Love puppies? Join the rest of the human world. As memes every day attest, we're deeply invested as a species in the cuteness of dogs, particularly when they're small. Puppies are hugely popular pets (even if owning them means training them, which can be tough) — and, now a scientist from Arizona State University has figured out that there's actually a peak time in a dog's life when we find it cutest, and it's linked to how much the dog needs human assistance.
Dogs are hugely bonded to the human race and have been evolving as our companions for tens of thousands of years. There's evidence that humans "owned" domesticated dogs as long as 14,000 years ago, and we kept them around for good reason: dogs guard our resources, keep our other animals safe, help round up strays and find lost people, and are excellent friends. And that hasn't been a one-way street. We've also evolved in ways that are helpful for dog-kind, and that, according to this new data, includes how cute we find them.
"Cuteness" is a highly relative trait, but in many animals, including both puppies and humans, it's related to the caregiver instinct. In 1943, a scientist called Konrad Lorenz discovered the physical characteristics that humans think are "adorable" — big heads, huge eyes low in the face, chubby cheeks and limbs — and theorized that we've evolved to love these things because it makes us less likely to abandon our babies. Harsh but true: if your biological response to a baby is "aww," it's probable you're going to want to take care of it. Which is important, because human babies are useless and can't care for themselves at all. Without the aid of that biological "aww," they'd die.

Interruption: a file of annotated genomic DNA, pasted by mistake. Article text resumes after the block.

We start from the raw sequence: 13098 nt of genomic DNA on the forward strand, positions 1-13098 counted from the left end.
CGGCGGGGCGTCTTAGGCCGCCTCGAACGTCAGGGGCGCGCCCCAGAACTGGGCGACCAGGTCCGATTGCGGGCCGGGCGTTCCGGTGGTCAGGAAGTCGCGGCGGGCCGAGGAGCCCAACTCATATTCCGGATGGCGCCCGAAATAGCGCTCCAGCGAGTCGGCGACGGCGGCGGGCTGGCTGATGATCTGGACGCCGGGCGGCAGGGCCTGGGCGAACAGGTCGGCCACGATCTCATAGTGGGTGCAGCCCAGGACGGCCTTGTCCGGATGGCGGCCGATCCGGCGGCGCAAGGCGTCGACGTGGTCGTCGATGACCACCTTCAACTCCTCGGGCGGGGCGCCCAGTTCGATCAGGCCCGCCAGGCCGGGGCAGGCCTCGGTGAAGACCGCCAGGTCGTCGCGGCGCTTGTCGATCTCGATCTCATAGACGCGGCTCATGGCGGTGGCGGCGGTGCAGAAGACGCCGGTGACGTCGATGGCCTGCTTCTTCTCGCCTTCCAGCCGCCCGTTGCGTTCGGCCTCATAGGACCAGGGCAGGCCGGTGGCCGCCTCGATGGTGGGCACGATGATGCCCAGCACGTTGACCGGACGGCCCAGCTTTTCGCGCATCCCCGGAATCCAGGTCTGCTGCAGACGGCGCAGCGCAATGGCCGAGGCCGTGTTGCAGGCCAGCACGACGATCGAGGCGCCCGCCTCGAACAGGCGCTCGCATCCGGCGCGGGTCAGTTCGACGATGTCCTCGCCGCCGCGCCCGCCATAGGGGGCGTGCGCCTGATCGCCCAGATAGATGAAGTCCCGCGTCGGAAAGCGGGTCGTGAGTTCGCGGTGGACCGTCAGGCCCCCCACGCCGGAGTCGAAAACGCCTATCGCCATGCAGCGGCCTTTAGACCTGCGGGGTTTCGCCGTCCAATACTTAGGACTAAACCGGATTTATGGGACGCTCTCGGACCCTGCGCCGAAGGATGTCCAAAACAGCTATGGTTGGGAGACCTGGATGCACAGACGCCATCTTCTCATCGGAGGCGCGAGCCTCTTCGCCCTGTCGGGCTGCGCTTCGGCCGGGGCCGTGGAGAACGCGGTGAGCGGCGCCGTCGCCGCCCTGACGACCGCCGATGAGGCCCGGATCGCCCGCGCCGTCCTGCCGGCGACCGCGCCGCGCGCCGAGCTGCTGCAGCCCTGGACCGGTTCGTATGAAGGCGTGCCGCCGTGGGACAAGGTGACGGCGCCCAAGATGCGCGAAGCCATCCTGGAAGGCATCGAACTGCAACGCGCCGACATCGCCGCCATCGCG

The Arizona State data draws on the same idea: that cuteness is a kind of survival trait that bonds humans and dogs. Fifty-one participants looked at photographs of three dog breeds, Jack Russells, cane corsos and white shepherds, which all look quite different as they grow. They were shown images of the dogs from birth to their "teen" years, and the results were as you'd probably expect. Just-born puppies are kind of gross— they can't see, they have barely any fur, and they're not really identifiable as dogs — so people rated them as pretty un-cute.
But the puppies gained in cuteness points as they aged, reaching their "optimal cuteness" at around ten weeks before declining a bit as they hit adulthood. And you'll notice that puppy cuteness is a bit like human cuteness. Puppies are at their most appealing when they have the most "Lorenz characteristics": round faces and bodies, and big eyes proportionate to their size.
The interesting thing about this is that the ten-week mark is about the point where puppies are weaned by their mothers and left to fend for themselves. It's the time in their lives when they become most vulnerable and need people to feed and care for them. Puppies are typically rehomed at between eight and 12 weeks, when they're independent enough to be able to learn new behaviors and bond with owners. Separating them from their mothers before they're weaned is a recipe for trouble — and, as this experiment shows, actually goes against biological impulse. Wait until a pup is at its "peak cuteness," and you'll be bonding with it at the time when it needs a human companion the most.
Just because puppies are mega-cute, though, doesn't mean that older dogs don't need adopting too. In fact, they're at a disadvantage, because they might not have the immediate "aww" appeal of smaller fluffballs, but they're just as dependent on human love and care to help them flourish. So don't be surprised if you fall for a 10-week old puppy next time you're at a shelter — but give time to those big gorgeous adult pooches too. They're much less likely to chew your stuff, for one.